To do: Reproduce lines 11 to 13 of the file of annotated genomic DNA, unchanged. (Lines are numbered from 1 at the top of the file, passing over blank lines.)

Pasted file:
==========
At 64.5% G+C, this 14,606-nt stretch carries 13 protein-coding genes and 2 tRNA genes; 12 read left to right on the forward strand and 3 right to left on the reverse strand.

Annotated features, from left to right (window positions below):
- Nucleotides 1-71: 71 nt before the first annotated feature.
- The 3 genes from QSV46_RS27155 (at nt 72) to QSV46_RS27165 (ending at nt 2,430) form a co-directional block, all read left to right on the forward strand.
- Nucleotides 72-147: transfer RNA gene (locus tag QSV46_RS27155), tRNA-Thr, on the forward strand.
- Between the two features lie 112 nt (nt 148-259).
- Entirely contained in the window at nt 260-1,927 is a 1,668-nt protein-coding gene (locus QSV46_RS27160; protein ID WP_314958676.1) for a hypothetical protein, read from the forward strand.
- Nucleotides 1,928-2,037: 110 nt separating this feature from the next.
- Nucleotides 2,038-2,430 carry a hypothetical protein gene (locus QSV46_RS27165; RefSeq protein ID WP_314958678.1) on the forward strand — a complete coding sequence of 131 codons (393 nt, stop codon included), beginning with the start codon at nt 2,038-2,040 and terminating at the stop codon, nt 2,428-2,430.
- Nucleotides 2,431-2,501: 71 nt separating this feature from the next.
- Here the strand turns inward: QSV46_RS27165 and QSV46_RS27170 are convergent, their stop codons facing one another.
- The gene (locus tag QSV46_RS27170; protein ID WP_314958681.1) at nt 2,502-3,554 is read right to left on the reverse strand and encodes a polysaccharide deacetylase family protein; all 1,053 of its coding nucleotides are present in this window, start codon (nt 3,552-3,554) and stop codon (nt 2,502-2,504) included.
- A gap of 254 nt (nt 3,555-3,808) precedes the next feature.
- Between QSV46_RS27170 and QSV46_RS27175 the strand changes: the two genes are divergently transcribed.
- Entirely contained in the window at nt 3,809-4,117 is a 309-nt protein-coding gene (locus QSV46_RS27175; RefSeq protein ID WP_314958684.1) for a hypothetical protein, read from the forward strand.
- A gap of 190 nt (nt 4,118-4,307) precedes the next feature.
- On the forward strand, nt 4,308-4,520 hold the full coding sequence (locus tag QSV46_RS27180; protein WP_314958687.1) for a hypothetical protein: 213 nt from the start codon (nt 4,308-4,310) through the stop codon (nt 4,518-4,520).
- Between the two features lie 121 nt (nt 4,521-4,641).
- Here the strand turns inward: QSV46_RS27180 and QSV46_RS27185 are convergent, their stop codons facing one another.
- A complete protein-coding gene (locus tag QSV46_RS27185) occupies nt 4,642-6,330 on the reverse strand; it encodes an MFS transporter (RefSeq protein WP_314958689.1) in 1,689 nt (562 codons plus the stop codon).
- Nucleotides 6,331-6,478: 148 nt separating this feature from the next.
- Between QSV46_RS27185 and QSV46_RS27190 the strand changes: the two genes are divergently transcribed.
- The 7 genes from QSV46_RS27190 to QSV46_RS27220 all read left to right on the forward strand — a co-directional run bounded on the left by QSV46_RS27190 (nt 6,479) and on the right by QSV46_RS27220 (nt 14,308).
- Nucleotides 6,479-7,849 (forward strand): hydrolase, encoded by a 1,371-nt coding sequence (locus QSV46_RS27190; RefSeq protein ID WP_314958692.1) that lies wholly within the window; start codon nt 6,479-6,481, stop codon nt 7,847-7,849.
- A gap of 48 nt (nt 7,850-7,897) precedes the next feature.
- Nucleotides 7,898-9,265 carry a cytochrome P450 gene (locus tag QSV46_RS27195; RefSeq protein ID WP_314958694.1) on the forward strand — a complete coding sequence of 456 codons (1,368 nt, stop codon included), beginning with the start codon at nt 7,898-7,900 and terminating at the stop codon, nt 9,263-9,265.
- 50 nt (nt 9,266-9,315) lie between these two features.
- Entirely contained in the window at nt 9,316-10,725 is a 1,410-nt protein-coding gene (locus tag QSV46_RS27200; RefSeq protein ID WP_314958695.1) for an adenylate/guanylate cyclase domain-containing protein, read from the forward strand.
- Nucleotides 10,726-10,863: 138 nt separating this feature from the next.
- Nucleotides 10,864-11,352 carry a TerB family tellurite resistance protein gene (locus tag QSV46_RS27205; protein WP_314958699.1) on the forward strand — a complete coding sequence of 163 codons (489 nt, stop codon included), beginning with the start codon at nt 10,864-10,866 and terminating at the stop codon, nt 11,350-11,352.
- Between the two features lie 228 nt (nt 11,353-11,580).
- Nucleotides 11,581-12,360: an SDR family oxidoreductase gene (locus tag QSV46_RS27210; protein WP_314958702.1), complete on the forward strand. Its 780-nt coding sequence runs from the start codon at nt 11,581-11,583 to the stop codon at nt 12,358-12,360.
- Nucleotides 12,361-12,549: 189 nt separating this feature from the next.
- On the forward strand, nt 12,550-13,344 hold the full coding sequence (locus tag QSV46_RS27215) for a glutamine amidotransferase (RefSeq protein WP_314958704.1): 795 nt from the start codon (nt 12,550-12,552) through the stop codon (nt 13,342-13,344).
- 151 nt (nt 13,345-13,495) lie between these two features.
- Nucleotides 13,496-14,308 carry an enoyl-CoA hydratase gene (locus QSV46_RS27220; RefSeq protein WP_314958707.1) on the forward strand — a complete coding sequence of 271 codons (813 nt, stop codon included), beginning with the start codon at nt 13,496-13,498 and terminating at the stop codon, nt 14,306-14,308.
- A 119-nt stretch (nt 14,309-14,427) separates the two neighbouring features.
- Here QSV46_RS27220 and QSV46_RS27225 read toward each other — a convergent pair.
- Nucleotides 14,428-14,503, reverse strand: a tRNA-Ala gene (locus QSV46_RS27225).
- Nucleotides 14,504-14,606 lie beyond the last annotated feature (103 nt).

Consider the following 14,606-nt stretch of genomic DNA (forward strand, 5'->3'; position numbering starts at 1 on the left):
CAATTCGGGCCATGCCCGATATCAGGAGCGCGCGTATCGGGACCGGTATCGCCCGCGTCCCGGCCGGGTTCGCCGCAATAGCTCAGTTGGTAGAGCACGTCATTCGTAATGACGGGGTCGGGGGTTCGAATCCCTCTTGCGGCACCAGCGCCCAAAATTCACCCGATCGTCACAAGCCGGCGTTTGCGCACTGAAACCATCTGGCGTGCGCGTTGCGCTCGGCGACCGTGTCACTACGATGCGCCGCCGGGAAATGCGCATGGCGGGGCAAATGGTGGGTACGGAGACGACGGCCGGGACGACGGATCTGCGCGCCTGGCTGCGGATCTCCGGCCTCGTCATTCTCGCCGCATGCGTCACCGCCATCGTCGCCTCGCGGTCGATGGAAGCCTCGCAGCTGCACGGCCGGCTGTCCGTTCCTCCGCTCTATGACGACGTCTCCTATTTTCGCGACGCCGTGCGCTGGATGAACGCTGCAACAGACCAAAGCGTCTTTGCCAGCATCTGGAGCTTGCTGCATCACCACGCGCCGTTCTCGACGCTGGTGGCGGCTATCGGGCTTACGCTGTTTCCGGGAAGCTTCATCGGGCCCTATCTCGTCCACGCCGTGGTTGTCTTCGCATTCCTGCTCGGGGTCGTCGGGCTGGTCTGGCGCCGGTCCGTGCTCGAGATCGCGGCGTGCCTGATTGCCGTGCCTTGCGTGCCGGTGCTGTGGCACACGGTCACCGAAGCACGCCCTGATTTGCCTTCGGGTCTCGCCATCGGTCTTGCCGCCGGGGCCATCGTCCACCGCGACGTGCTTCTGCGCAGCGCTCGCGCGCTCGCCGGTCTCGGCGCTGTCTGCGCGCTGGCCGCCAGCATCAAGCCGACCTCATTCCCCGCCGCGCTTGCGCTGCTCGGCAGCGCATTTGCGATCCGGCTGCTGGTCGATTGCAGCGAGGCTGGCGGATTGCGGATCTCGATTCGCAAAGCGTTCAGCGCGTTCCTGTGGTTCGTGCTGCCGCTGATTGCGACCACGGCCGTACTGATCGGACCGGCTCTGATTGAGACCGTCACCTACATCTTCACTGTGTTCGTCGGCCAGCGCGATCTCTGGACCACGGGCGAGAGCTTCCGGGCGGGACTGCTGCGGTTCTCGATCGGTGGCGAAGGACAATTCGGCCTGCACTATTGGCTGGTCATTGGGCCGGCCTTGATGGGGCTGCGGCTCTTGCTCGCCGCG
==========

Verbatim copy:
- Here the strand turns inward: QSV46_RS27165 and QSV46_RS27170 are convergent, their stop codons facing one another.
- The gene (locus tag QSV46_RS27170; protein ID WP_314958681.1) at nt 2,502-3,554 is read right to left on the reverse strand and encodes a polysaccharide deacetylase family protein; all 1,053 of its coding nucleotides are present in this window, start codon (nt 3,552-3,554) and stop codon (nt 2,502-2,504) included.
- A gap of 254 nt (nt 3,555-3,808) precedes the next feature.